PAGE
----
The integration of Artificial Intelligence (AI) in education is rapidly gaining momentum and has the potential to revolutionize the way teachers and educational professionals guide student learning. While the critical presence of teachers is undoubtedly irreplaceable, AI is set to bring about significant changes to the roles and responsibilities of educators, as well as to educational best practices. From providing personalized learning experiences to automating administrative tasks and grading, AI has the potential to greatly assist educators in their efforts to educate the next generation.
Social media has made access to the voices of differently able individuals readily available, and they are constantly discussing perspectives and events that affect their lives. Open discussions about current issues may help pre-service teachers gain confidence in having difficult conversations about and with the students they serve.
Data-based decision making (DBDM) is the process by which professionals collect, graph, and analyze observational data to inform instructional decisions. With some modifications, Google Workspace may be a practical alternative to support DBDM for special education professionals.
Teacher educators can guide preservice teachers through the connection between learner variability and instructional design decisions. “Look at how different your profiles appear from one another- what could I do as your professor with this in mind?”
Within CIDDL, there are many resources that may help you provide background knowledge to your students in courses studying Universal Design for Learning (UDL), Assistive Technology (AT), Educational Technology, and overall integration of technology into classrooms.
Bringing student voice into the professional preparation classroom starts with simply offering the opportunity to share. Provides a means to gather thoughts from your students about what they have experienced in their lives growing up with technology, their lives as learners, and even their early lives as pre-service professionals.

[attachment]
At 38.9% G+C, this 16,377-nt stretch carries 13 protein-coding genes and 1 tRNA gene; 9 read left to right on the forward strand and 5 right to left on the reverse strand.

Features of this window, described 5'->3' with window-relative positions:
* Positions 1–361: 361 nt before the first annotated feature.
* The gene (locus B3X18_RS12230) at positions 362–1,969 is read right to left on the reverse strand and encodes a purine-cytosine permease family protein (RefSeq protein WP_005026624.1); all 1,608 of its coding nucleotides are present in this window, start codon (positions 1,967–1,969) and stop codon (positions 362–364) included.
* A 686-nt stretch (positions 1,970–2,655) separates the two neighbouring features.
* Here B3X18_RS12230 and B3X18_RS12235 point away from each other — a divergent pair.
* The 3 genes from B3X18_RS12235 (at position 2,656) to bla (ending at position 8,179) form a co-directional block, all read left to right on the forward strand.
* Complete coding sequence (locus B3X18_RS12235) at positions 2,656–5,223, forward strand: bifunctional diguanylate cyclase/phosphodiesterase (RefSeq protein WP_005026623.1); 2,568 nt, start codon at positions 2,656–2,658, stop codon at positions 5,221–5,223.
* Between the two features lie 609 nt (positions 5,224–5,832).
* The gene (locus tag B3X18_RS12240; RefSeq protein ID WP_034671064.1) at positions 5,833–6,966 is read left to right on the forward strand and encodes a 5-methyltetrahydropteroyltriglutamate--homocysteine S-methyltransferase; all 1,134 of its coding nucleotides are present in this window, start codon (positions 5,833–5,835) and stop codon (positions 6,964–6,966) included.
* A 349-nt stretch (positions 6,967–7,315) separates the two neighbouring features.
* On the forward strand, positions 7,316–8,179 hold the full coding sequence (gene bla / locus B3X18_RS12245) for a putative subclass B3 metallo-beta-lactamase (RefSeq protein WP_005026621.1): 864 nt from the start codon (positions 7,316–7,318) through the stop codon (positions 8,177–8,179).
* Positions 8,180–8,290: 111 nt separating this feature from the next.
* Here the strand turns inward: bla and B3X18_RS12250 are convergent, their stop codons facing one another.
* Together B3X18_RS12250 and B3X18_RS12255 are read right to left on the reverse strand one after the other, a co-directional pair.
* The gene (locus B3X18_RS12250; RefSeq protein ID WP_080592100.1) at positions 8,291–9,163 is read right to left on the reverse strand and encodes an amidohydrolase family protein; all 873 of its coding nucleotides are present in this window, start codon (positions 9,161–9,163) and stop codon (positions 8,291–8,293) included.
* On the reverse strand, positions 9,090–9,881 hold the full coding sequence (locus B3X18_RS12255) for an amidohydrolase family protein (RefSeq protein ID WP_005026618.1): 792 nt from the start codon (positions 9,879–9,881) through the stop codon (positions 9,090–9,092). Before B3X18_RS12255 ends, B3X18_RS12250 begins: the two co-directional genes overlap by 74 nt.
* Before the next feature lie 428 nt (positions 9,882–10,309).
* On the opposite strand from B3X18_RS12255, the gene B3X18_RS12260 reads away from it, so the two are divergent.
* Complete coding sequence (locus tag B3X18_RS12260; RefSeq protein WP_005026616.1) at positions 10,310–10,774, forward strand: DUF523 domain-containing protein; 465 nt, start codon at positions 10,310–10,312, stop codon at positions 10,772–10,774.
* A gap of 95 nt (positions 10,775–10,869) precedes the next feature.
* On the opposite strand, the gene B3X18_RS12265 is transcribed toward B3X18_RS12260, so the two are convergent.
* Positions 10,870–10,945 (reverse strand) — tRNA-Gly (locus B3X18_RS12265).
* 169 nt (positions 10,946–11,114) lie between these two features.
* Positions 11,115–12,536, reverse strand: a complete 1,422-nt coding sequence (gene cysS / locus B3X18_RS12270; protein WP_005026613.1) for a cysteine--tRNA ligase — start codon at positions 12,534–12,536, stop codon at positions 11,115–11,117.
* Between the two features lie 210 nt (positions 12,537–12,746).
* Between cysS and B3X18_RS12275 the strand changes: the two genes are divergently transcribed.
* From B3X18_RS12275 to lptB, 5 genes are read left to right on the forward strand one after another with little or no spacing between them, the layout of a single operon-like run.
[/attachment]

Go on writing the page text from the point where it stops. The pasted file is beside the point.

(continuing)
Whether or not your class is scheduled to be in person, we can expect the need for students to be away. These class settings, with on-site and online students learning together synchronously, are called “mixed presence” settings.
In our latest webinar, Dr. Tara Courchaine facilitates a conversation with three state and district leaders regarding both what special educators should know about technology as it relates to their future classrooms, and what questions they should ask their school sites to ensure they are a good match.
I’ll Cross that Virtual Bridge When I Come to It: Orientation and Mobility Training in Virtual Environments￼
One technology that has shown potential for creating safe spaces for teaching/practicing O&M skills is virtual reality (VR). According to Thevin and colleagues (2020), VR systems create immersive, interactive environments that provide students the opportunity for trial and error . Besides visual feedback, VR systems can provide both haptic and auditory information for the benefit of individuals who are blind or low vision.
We, as a national center, aim to develop, research, and use the design that promotes the positive impact of educational technology in special education, early intervention, and related services. Check out this post to read more about Design within the CIDDL framework.